Hello All, Today we went into Mtomondoni, this a village which is inside the Mtwapa area and near where new light children's home is located. We visited a few old friends and made some new ones! Mtomondoni is a very poor area and a large proportion of the houses are made of wood and mud although there are some concrete buildings popping up here and there!

A typical house in Mtomondoni constructed out of wood, mud and palm leaves.

We attracted quite a big crowd of children who decided to follow us around the village singing and laughing. The children were fascinated by the cameras and loved to see themselves on the screen.


Mtomondoni child with her younger sister on her back.

The area is mainly residential with only a few people working there. Those who do work in the area are often farming maize which they dry (see photo below) and pound to make flour, or selling fruits, veg and other foods at small stalls called 'duka'. 

We also managed to visit the Government school for the area, 'Mtomondoni Primary'. At Government schools tuition is provided free of charge and the pupils are required to buy uniforms and their school lunches. However the class sizes are huge a typical class size can range from 50 to 200 students. The buildings in the school are generally of a comparatively good standard but they lack any basic facilities, this includes books, desks and chairs. This means that the quality of education is very low and children often fail to reach their true potentials.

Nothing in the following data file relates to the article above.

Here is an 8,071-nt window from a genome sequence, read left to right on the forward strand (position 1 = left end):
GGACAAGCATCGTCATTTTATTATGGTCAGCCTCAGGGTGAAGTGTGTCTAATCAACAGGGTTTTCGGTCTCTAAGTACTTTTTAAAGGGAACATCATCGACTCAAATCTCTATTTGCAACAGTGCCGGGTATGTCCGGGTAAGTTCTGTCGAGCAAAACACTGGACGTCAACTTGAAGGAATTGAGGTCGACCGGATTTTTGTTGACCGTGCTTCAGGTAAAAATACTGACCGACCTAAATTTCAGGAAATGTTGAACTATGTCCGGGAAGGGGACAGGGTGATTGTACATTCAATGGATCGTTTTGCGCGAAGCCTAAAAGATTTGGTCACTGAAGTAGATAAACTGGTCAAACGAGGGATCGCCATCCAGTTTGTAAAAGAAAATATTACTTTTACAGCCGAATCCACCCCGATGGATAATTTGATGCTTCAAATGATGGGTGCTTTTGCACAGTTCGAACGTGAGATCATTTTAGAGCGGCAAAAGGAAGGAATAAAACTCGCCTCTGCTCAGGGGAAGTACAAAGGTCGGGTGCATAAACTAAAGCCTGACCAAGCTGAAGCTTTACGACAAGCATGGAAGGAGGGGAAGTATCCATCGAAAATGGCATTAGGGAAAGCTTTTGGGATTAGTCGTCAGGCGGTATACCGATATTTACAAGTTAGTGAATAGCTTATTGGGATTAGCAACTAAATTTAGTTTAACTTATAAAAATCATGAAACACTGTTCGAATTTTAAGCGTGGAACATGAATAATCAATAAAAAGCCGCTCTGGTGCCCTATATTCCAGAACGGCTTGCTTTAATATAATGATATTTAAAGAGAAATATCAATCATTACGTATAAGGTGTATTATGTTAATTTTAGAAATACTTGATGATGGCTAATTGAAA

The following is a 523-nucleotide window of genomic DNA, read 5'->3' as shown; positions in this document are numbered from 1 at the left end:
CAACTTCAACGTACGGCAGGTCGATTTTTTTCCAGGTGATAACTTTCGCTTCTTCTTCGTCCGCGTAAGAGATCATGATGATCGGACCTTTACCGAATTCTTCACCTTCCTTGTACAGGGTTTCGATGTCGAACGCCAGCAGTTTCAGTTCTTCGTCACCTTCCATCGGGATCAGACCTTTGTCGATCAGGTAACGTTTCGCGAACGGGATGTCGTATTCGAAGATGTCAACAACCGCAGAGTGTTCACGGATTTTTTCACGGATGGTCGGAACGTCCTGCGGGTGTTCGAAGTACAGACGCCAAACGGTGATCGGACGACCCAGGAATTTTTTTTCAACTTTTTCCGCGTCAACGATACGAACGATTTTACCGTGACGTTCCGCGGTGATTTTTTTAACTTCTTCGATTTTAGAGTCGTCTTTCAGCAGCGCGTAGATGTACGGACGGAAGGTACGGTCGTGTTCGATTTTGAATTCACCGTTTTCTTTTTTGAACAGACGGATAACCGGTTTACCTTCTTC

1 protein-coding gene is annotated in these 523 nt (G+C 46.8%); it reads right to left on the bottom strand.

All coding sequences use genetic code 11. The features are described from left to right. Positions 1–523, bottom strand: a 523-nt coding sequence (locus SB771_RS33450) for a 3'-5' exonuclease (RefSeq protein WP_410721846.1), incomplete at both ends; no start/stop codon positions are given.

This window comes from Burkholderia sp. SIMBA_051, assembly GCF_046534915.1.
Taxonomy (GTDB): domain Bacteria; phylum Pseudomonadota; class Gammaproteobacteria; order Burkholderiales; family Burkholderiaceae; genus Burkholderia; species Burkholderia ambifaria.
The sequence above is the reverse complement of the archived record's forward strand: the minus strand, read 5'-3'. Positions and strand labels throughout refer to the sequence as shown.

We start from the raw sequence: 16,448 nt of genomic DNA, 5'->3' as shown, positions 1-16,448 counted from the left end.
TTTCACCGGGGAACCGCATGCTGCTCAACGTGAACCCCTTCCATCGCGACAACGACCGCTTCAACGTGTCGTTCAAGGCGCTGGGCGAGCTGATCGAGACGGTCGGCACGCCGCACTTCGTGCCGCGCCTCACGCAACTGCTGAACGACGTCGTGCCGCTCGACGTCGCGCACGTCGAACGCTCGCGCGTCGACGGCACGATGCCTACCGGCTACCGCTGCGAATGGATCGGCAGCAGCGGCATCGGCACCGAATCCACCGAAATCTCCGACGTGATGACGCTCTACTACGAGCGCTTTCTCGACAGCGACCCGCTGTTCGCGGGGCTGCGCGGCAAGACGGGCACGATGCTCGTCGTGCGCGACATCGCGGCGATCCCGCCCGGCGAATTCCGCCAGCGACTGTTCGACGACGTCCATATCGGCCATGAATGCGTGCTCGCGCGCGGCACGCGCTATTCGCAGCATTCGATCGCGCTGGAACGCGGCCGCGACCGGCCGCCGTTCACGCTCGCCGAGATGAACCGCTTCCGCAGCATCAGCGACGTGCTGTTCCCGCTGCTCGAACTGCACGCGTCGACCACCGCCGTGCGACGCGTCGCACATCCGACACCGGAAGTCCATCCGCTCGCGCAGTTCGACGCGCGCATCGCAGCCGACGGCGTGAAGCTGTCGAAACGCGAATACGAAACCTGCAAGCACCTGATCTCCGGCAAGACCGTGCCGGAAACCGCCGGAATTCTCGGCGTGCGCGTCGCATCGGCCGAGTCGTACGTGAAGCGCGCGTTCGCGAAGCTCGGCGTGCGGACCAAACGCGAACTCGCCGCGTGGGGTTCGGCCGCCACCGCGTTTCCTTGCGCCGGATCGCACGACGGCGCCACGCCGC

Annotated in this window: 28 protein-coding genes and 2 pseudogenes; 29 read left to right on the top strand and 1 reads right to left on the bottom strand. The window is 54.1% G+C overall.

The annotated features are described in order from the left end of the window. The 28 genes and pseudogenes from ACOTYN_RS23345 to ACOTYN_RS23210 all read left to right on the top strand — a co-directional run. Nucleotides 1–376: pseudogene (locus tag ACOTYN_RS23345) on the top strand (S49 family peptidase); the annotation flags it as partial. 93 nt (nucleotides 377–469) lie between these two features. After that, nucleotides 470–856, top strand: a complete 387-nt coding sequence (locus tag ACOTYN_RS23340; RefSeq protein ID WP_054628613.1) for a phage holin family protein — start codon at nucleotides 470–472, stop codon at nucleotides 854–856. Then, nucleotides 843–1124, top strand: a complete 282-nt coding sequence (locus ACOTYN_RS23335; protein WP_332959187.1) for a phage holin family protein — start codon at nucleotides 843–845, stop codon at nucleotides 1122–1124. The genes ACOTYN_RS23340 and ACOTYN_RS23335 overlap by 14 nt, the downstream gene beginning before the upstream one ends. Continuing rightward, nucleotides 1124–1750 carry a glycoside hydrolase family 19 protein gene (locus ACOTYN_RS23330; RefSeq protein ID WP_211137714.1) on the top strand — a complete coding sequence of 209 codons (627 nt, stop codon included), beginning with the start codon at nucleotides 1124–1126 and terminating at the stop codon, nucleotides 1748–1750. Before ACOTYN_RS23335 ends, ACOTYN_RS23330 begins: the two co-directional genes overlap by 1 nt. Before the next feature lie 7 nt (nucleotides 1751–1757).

Maize drying in the centre of mtomondoni with mud huts in the back ground





We have also inserted a photo of a traditional 'Giriama' building, with it's low roof and wood and mud construction. The Giriama are a local tribe originating from the coastal region of Kenya, so there are many Giriama people in this area. There are many different tribes around Mtwapa and Mtomondoni who all now live together. Each tribe has their own language which is often spoken in the homes alongside Kiswahili. Children therefore already know how to speak and write in two separate languages, and those children who attend school will add English to this number at the age of 5.

A Traditional Giriama House to the right of the photo and a toilet to the left